Practical Summary: Federal Law No. 15 of 2020 on Consumer Protection Law
January 28, 2021
By Mustafa Khalid
Covid-19 has had a profound impact on consumer behaviour in the UAE, with an increasing number of transactions now completed from the safety of home. While this change has led to e-commerce growing exponentially in the UAE, such an unprecedented rise has also presented regulators with a new set of challenges, particularly in the context of consumers’ seeking to enforce their rights in e-commerce transactions. For instance, a total of 59,130 consumer complaints were received by Dubai Economy’s Commercial Compliance and Consumer Protection Sector during 2020, an increase of 51 per cent compared to the 39,113 received in 2019.
Federal Law No. 15 of 2020 on Consumer Protection
The new Federal Law No. 15 of 2020 on Consumer Protection (the “Consumer Protection Law”) issued on 10 November 2020 attempts to address, amongst other things, the abovementioned issue pertaining to e-commerce transactions. It does this by expanding its application to all goods and services provided within the UAE (including in free zones) as well as e-commerce service providers who are registered in the UAE.
Provision of Data to Consumers and Competent Authorities
As per Article 25 of the Consumer Protection Law, e-commerce service providers who are registered in the UAE are now required to provide consumers and the competent authorities in the UAE with their name, legal status, address, details of the licensing authorities along with sufficient information in Arabic on the products and services that they provide (including specifications, terms of contracting, payment and warranty terms).
Protection of Consumer Data
Additionally, as per Article 4(5) of the Consumer Protection Law, suppliers and businesses are now obliged to protect consumer’s privacy, avoid using consumer data and information for marketing and promotion, and protect consumers religious values, customs and traditions when providing a commodity or service. With the new requirements coming into force, e-commerce service providers in the UAE will now have to look at dedicating more resources to data protection compliance.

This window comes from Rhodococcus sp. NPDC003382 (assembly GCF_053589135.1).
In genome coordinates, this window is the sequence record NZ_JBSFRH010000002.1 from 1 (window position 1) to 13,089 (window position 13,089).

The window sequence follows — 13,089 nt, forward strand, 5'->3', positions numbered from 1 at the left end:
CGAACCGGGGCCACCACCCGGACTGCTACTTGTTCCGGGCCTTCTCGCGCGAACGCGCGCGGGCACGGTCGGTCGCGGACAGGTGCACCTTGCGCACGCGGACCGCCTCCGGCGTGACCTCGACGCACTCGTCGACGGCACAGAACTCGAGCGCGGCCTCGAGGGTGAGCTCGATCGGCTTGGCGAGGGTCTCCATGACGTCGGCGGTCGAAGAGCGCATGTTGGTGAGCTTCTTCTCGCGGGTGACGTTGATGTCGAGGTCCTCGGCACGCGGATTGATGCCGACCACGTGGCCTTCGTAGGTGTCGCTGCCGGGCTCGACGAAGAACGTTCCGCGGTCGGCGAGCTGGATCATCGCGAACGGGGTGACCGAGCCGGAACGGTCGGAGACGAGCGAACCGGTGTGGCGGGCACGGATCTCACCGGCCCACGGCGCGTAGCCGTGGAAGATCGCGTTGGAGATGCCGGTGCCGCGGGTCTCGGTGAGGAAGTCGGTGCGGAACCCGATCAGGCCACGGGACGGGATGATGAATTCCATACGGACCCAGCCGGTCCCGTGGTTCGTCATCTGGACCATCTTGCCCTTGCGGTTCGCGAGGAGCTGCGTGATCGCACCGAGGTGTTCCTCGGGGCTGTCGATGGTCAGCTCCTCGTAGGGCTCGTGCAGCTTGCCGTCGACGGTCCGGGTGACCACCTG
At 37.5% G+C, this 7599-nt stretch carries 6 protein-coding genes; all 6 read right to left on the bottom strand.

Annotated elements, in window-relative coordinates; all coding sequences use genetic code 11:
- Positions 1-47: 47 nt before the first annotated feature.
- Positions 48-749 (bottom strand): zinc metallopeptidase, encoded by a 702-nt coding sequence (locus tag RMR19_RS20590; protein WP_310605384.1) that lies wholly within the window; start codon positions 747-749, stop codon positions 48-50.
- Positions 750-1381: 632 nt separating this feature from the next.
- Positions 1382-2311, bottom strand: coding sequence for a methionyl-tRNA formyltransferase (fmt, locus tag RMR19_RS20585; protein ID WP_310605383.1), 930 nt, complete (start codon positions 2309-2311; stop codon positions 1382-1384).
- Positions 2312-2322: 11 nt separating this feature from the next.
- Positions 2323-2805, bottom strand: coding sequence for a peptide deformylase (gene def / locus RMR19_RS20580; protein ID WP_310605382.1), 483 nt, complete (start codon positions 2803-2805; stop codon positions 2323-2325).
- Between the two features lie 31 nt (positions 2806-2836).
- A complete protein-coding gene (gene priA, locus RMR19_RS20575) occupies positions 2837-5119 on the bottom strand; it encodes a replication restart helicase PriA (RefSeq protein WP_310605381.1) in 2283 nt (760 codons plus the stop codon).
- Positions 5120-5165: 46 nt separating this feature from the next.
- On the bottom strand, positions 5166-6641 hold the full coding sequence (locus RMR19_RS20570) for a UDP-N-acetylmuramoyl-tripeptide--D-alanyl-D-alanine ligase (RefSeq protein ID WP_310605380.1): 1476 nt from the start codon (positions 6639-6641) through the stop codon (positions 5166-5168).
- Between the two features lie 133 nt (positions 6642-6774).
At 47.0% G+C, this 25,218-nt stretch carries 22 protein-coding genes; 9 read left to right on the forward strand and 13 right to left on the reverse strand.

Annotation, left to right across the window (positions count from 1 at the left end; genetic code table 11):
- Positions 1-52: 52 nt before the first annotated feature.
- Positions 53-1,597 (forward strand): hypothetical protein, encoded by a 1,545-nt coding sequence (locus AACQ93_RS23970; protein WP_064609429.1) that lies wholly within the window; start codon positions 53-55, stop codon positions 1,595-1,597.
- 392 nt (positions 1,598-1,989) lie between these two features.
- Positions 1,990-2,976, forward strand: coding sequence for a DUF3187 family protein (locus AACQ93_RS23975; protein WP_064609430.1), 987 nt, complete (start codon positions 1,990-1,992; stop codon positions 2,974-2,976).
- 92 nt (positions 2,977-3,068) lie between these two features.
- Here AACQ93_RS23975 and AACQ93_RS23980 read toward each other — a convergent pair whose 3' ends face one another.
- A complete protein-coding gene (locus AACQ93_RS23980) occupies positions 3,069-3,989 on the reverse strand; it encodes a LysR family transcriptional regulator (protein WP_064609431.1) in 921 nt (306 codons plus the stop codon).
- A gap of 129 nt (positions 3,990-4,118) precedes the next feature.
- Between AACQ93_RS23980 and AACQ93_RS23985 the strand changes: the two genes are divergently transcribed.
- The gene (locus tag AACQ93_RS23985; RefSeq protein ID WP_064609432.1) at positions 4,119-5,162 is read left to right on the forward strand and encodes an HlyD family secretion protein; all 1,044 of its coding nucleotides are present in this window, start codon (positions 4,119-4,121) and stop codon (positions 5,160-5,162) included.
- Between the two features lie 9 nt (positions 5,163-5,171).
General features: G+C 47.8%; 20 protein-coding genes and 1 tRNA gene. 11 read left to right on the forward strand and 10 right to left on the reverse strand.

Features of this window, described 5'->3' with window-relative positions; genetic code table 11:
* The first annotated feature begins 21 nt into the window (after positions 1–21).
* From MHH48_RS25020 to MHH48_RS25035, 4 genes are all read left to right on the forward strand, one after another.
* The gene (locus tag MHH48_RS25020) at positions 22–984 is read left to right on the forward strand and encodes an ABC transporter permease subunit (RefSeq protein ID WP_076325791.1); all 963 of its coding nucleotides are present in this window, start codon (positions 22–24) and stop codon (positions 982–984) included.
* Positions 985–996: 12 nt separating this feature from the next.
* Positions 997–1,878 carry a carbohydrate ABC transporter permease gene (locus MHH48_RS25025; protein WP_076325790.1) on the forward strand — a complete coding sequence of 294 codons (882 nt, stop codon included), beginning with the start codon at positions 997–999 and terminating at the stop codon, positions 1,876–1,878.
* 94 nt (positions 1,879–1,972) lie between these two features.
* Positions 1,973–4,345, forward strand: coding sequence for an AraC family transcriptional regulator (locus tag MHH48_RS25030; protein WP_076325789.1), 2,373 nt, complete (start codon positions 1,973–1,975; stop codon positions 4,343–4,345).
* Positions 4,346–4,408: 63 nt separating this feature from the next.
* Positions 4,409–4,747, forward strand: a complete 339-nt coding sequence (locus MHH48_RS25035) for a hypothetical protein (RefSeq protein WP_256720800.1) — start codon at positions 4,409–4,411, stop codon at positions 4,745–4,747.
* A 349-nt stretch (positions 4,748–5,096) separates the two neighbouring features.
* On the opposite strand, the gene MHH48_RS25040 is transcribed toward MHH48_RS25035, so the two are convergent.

The Consumer Protection Law substantially increases penalties for violations by suppliers. For instance, refusal to replace or repair a defective good or re-provide a service without charge in the event that there is a defect in the product or service provided can attract a fine of at least AED 10,000 and up to AED 2,000,000 along with the risk of imprisonment of up to 2 year. The same penalties also apply misleading advertisement of products or services. Additionally, any supplier who does not furnish invoices, data, advertisements and contracts in Arabic (along with versions in any other languages which may be used at the supplier’s discretion) will be subject to a fine of at least AED 2,000 and up to AED 200,000 along with the risk of imprisonment for a term not less than six months.
For repeat offenders, the above-mentioned penalties can be doubled by the Ministry of Economy.
The Consumer Protection Law aims at providing ample protection for consumers in order to reinforce their trust and confidence in the UAE market and on e-commerce in particular. The provisions discussed above highlight the UAE’s efforts to build and increase trust and confidence between consumers and suppliers in the Covid-19 era and appear to align with the country’s general aim to transition into a digital society.
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 Mansoor, Z., 2021. Dubai Economy Receives 59,130 Consumer Complaints In 2020. [online] Gulf Business. Available at: <https://gulfbusiness.com/dubai-economy-receives-59130-consumer-complaints-in-2020/> [Accessed 26 January 2021].
 It is reiterated that these requirements do not apply to e-commerce transactions that take place between customers and e-commerce service providers based outside the UAE.